There are many suggestions for a ‘New Story of Business’. Some suggest Sustainability, or Corporate Social Responsibility, or Socially Responsible Investing. Newer and more modern ideas include Conscious Capitalism, Inclusive Capitalism, Impact Investing, and ESG Investing, to name a few. And there are many organizations around the world dedicated to these new ideas. Our approach is different in that we try and find the key ideas that are behind the critiques of the Old Story and suggest that the new narrative be based on these key ideas. We call this “Stakeholder Capitalism” and it seems to be gaining ground all over the world.
There are five major ideas that are the building blocks of a new story of business. These five ideas work together, and they are the underpinning of most of the calls for reform. All five of these ideas require that we give up a number of the usual dichotomies of business and use the word “AND” to replace them. The first idea says that it is a false choice to assume that a business can either be based on purpose or based on profits. It must be based on Purpose AND Profits. Every business must earn profits, and we know that there are situations where that can be difficult. We need to make red blood cells in order to live, but the purpose of life is not to make red blood cells, even if we must concentrate on that because of illness.
Purpose is our “why”. It motivates and inspires us. Entrepreneurs, all over the world, start a business and persist through the difficulties by hard work, innovation, and their ability to inspire themselves and others. Most of them have an inspiring vision for their business that is about improving some aspect of people’s lives. Our conversations with Indian business people over the years have led us to believe that building a strong and vital India often informs why entrepreneurs start their businesses.
Closely related is the idea that great businesses need stakeholders AND shareholders. Businesses are successful when they create value for customers, suppliers, employees, communities and the people with the money. Stakeholders’ interests may be different but they are connected. Creating value for customers needs creation of value for suppliers and employees at the same time. Seeing how these stakeholders’ interests can go together is one of the key executive skills of the 21st Century.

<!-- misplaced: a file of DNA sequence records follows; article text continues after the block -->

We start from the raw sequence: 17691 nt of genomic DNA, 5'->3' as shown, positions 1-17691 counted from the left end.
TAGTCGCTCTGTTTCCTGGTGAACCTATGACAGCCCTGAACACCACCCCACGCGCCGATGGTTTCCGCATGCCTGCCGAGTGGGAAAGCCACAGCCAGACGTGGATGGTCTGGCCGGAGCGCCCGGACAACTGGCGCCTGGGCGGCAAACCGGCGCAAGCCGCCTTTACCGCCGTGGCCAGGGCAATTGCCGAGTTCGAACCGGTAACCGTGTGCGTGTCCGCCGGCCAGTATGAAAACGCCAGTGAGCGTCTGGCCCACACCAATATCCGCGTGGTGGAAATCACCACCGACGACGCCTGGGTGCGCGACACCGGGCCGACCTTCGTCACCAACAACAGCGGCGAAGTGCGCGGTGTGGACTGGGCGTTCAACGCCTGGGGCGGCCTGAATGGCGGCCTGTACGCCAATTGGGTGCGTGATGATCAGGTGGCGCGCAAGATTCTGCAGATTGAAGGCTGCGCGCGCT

The third idea says that business is both a societal institution AND a market institution. Executives must pay attention to both market forces, and societal trends and issues. Of particular note here is the physical environment. No longer can we ignore our impact. Twenty-first Century businesses must be greener as well as profitable. In developing nations, governments are sometimes limited in what they have the resources to accomplish. Business must be a part of the solution. In the United States many businesses have taken on the issue of racial injustice. In India, there are many societal issues where businesses can contribute to solutions.
The fourth idea is that we must be more fully human in business as well as acknowledge our economic interests. Business is about our Humanity AND our Economics. For far too long we have seen business as concerned with economics only. People are capable of far more than looking after their narrow economic self-interests. Think about how many businesses respond to natural disasters. Think about the level of commitment from employees in companies like the Taj Group, during the crisis in Mumbai. Some literally gave their lives to keep others safe.
The fifth idea may be the most important. We must put Ethics AND Business together. No longer can Business Ethics be considered a contradiction or joke. We cannot afford more and bigger scandals after the global financial crisis. The current issues of the day from global warming to the Covid pandemic require all stakeholders doing their part. It could even be considered a business’s duty to its community to act in a responsible manner. It requires a spirit of cooperation in business that is the real glue of building a great business.
Professor Shashank Shah’s book, Win-Win Corporations documents a number of Indian companies that take the principles of stakeholder capitalism seriously. In addition if we look at Indian companies like Mahindra, Ambuja Cement, and the Tata Group, they have worked for years trying to create value for multiple stakeholders. And smaller companies such as Daily Dump, making it easier for people to compost; I Say Organic, committed to organic farming and food; and, Krya, committed to environmentally sustainable cosmetics and detergent brands, are all making a contribution that embraces the AND. None of these companies are perfect, and we must stop judging them as either Saints or Sinners. We need to see all of our businesses as more fully human, capable of doing good, but also fallible and sometimes mistaken.
There is no going back to the old story. There are thousands of companies around the world that are committed to some form of stakeholder capitalism. What the final name is for the new story is not important. What matters is that we see business as having purpose, stakeholders, societal impact, humanity and ethics. If we can be the generation that makes capitalism better, then we will leave our children a worthwhile legacy.
R Edward Freeman is University Professor, The Darden School of Business, University of Virginia. His latest book is The Power of And: Responsible Business Without Tradeoffs, published by Columbia University Press
Ben Freeman, professional musician and writer, is a principal of Stakeholder Media LLC and producer of The Stakeholder Podcast